It has been more than six months since allegations of sexual harassment were first made public against former state senator Jack Latvala. Six women anonymously told their stories to Politico in early November. They accused Latvala of touching them inappropriately or making lewd comments towards them, or both.
The allegations dominated headlines and led to two special investigations by independent counsel hired by the Senate to look into the charges. Those investigations both determined that Latvala had groped women and made insensitive comments.
They also determined that Latvala may have traded his legislative influence in exchange for sexual favors. One of the reports suggested that charges of quid pro quo for sexual favors be forwarded to law enforcement to investigate for possible public corruption.
The information made it to the Florida Department of Law Enforcement which conducted a review of the claims and in late January announced it was launching a criminal investigation into the charges.
That investigation has been underway for nearly four months now.
“FDLE’s Office of Executive Investigations is currently continuing its active investigation of the Latvala case,” said Jessica Cary, a spokesperson for FDLE. That’s all the agency will say while the investigation continues.
Of the original six women who came forward to make the sexual harassment claims to Politico, only one, Rachel Perrin Rogers, a legislative aide in the Senate’s Majority Office, filed an official complaint against Latvala. She went public with her identity after she says the Clearwater Republican tried to intimidate her and out her to members of the media.
Perrin Rogers continues to work for the Senate. Her attorney says while the story has faded from the headlines, the past several months have been a stressful time for Perrin Rogers.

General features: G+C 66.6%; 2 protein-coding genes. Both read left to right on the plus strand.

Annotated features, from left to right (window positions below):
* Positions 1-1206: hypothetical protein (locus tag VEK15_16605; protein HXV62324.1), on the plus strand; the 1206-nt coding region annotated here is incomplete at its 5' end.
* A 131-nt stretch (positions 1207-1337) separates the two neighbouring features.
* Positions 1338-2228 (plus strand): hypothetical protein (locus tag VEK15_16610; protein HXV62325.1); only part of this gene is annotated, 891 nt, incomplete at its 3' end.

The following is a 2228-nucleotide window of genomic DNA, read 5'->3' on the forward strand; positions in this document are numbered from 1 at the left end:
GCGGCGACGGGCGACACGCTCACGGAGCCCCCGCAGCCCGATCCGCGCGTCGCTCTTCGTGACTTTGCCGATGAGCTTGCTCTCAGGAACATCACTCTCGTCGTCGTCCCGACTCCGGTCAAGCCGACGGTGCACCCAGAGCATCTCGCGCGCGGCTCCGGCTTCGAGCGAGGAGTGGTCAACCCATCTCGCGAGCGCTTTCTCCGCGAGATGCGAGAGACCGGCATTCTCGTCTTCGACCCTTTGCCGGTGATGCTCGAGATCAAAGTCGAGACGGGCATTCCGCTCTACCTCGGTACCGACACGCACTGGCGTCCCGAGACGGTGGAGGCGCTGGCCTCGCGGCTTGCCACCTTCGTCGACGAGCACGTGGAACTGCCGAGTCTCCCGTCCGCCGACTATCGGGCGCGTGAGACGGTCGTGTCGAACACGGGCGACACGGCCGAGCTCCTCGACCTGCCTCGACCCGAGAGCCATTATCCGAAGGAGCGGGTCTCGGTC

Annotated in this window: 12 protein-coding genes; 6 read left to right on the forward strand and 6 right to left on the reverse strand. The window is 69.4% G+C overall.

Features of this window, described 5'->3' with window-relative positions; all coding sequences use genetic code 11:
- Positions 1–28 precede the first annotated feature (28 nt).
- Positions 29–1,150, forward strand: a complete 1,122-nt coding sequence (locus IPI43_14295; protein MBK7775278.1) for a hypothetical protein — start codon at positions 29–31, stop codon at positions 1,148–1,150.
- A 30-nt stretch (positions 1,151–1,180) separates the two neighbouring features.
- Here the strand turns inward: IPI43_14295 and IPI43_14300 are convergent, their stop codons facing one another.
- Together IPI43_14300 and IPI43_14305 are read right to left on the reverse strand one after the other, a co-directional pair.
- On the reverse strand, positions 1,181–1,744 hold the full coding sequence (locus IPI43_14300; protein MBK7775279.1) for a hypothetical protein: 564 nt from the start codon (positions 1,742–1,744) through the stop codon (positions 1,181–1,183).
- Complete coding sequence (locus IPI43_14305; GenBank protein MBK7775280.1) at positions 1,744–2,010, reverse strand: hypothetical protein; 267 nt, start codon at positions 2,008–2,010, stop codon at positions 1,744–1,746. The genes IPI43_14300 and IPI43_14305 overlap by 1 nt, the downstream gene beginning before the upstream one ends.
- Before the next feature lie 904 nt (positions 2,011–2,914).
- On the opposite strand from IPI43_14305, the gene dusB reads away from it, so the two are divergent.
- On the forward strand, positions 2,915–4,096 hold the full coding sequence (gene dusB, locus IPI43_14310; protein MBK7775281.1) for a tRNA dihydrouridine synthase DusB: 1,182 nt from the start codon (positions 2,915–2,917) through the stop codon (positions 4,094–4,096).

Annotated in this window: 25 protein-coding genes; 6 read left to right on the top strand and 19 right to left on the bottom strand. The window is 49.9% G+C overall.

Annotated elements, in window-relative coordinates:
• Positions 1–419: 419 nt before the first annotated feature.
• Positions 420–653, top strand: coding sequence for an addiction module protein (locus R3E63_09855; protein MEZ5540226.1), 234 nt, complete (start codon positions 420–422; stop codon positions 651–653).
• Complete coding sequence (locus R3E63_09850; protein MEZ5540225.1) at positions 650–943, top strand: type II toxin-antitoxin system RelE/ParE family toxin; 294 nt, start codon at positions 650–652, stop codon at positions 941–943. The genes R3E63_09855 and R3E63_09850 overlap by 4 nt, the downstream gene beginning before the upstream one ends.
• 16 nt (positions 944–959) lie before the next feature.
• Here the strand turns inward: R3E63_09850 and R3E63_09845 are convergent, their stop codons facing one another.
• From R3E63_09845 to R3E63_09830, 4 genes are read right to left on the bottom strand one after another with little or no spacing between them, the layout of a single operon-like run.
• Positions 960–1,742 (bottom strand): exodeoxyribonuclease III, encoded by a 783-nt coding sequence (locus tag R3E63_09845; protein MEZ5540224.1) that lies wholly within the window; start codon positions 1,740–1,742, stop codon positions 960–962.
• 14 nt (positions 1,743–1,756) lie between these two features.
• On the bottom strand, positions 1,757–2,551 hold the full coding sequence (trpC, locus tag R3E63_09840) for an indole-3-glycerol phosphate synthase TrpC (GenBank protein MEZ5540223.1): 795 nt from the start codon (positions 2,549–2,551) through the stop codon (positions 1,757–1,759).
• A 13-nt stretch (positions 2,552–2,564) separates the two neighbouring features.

“They’ve been very stressful,” said Tiffany Cruz. “There’s, I think, some continuing issues happening in her employment that have created a stressful situation.”
Cruz partly blames the stressful conditions on Senate staff who remain loyal to Latvala.
“I think there’s some component of that,” said Cruz. “Employees are definitely treating her differently, I would even say … the employees in the (Senate) President’s Office have conducted themselves differently than they did in the past with her.
“It doesn’t surprise me because I see that often with employers (in sexual harassment cases),” Cruz added. “But, I am a little bit surprised they’re so blatant about it.”
Cruz says some of the unusual treatment her client has been subjected to includes requiring her to be at certain Senate events that have occurred when she was scheduled to be out on annual leave that had been approved by her supervisor, and an increase in the number of people who are copied in on emails to Perrin Rogers involving requests and other matters.
Cruz says Perrin Rogers has been the subject of frequent talk around the Senate office, and claims her colleagues’ demeanor towards her has changed.
While Rogers was the woman who filed the complaint that sparked the Senate investigations into Latvala’s behavior as senator, it was the claim of another woman that he offered the exchange of sexual favors for his legislative influence on certain proposals in the Legislature that sparked the criminal investigation by FDLE.
Laura McLeod, said she did not intend to speak out initially because she saw herself as “a flawed messenger.”
Twenty years ago when, when Latvala first served in the Senate, McLeod said she and Latvala had a consensual, sexual affair. He returned to the Senate in 2010, but McLeod, who worked for a statewide association at that time, said it wasn’t until he chaired Senate committees that held power over issues important to McLeod’s clients that he pursued her for sex. She said it began in January 2015 and lasted until April of last year,
She says he asked her to have “one more time for the good times.”
Immediately following the release of the two independent Senate reports were released, Latvala submitted a resignation letter to Senate President Joe Negron.
In the letter, Latvala said it was his inability to face his anonymous accusers that led to his decision to resign.
“I have had enough,” he said. “If this is the process our Party and Senate leadership desires, then I have no interest in continuing to serve with you.”
Attempts to reach out to Latvala’s attorney, Steve Andrews, and to McLeod, were unsuccessful.
The next chapter in the sexual harassment case against Latvala will be determined once FDLE investigators finish their work and turn their findings over to the local state attorney. It will be up to the state attorney to determine whether the charges against the former senator have enough merit to follow through with charges of public corruption.